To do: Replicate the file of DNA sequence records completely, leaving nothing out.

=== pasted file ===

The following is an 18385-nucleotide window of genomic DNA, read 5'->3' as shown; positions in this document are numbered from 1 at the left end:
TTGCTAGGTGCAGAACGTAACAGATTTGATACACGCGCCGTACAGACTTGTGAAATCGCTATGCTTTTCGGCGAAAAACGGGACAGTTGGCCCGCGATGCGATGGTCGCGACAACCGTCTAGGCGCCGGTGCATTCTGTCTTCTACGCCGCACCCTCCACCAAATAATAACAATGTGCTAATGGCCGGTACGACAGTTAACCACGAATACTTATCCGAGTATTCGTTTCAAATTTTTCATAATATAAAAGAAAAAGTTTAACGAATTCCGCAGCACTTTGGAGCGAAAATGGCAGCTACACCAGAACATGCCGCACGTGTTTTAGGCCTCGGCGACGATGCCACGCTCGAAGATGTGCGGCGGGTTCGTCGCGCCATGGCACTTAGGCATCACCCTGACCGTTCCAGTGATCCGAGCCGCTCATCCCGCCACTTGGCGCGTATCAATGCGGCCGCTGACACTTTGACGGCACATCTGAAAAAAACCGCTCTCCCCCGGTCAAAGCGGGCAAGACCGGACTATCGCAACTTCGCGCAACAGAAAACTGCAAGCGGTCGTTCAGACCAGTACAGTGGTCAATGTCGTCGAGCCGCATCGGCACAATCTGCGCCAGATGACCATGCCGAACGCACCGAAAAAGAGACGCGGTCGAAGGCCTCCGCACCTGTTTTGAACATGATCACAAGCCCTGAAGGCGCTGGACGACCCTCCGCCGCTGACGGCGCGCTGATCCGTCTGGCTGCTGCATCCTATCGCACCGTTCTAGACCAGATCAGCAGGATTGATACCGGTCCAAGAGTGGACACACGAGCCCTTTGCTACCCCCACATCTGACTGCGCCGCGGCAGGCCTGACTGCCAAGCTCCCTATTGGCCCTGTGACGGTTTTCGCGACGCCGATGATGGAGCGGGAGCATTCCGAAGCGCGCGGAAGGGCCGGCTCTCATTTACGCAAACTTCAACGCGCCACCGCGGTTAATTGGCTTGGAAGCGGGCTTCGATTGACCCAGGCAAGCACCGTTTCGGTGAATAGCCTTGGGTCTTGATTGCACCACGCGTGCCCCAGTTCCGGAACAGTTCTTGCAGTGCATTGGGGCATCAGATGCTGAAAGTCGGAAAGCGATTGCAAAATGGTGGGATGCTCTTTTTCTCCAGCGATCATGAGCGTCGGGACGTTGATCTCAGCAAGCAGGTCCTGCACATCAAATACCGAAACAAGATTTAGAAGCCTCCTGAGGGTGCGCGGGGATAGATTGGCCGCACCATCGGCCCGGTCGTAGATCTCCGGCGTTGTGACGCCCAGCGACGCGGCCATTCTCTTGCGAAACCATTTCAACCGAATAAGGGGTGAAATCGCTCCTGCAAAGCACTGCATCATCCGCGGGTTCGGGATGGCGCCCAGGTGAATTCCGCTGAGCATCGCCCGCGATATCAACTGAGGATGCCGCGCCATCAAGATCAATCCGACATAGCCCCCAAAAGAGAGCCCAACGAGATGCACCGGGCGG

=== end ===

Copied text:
The following is an 18385-nucleotide window of genomic DNA, read 5'->3' as shown; positions in this document are numbered from 1 at the left end:
TTGCTAGGTGCAGAACGTAACAGATTTGATACACGCGCCGTACAGACTTGTGAAATCGCTATGCTTTTCGGCGAAAAACGGGACAGTTGGCCCGCGATGCGATGGTCGCGACAACCGTCTAGGCGCCGGTGCATTCTGTCTTCTACGCCGCACCCTCCACCAAATAATAACAATGTGCTAATGGCCGGTACGACAGTTAACCACGAATACTTATCCGAGTATTCGTTTCAAATTTTTCATAATATAAAAGAAAAAGTTTAACGAATTCCGCAGCACTTTGGAGCGAAAATGGCAGCTACACCAGAACATGCCGCACGTGTTTTAGGCCTCGGCGACGATGCCACGCTCGAAGATGTGCGGCGGGTTCGTCGCGCCATGGCACTTAGGCATCACCCTGACCGTTCCAGTGATCCGAGCCGCTCATCCCGCCACTTGGCGCGTATCAATGCGGCCGCTGACACTTTGACGGCACATCTGAAAAAAACCGCTCTCCCCCGGTCAAAGCGGGCAAGACCGGACTATCGCAACTTCGCGCAACAGAAAACTGCAAGCGGTCGTTCAGACCAGTACAGTGGTCAATGTCGTCGAGCCGCATCGGCACAATCTGCGCCAGATGACCATGCCGAACGCACCGAAAAAGAGACGCGGTCGAAGGCCTCCGCACCTGTTTTGAACATGATCACAAGCCCTGAAGGCGCTGGACGACCCTCCGCCGCTGACGGCGCGCTGATCCGTCTGGCTGCTGCATCCTATCGCACCGTTCTAGACCAGATCAGCAGGATTGATACCGGTCCAAGAGTGGACACACGAGCCCTTTGCTACCCCCACATCTGACTGCGCCGCGGCAGGCCTGACTGCCAAGCTCCCTATTGGCCCTGTGACGGTTTTCGCGACGCCGATGATGGAGCGGGAGCATTCCGAAGCGCGCGGAAGGGCCGGCTCTCATTTACGCAAACTTCAACGCGCCACCGCGGTTAATTGGCTTGGAAGCGGGCTTCGATTGACCCAGGCAAGCACCGTTTCGGTGAATAGCCTTGGGTCTTGATTGCACCACGCGTGCCCCAGTTCCGGAACAGTTCTTGCAGTGCATTGGGGCATCAGATGCTGAAAGTCGGAAAGCGATTGCAAAATGGTGGGATGCTCTTTTTCTCCAGCGATCATGAGCGTCGGGACGTTGATCTCAGCAAGCAGGTCCTGCACATCAAATACCGAAACAAGATTTAGAAGCCTCCTGAGGGTGCGCGGGGATAGATTGGCCGCACCATCGGCCCGGTCGTAGATCTCCGGCGTTGTGACGCCCAGCGACGCGGCCATTCTCTTGCGAAACCATTTCAACCGAATAAGGGGTGAAATCGCTCCTGCAAAGCACTGCATCATCCGCGGGTTCGGGATGGCGCCCAGGTGAATTCCGCTGAGCATCGCCCGCGATATCAACTGAGGATGCCGCGCCATCAAGATCAATCCGACATAGCCCCCAAAAGAGAGCCCAACGAGATGCACCGGGCGG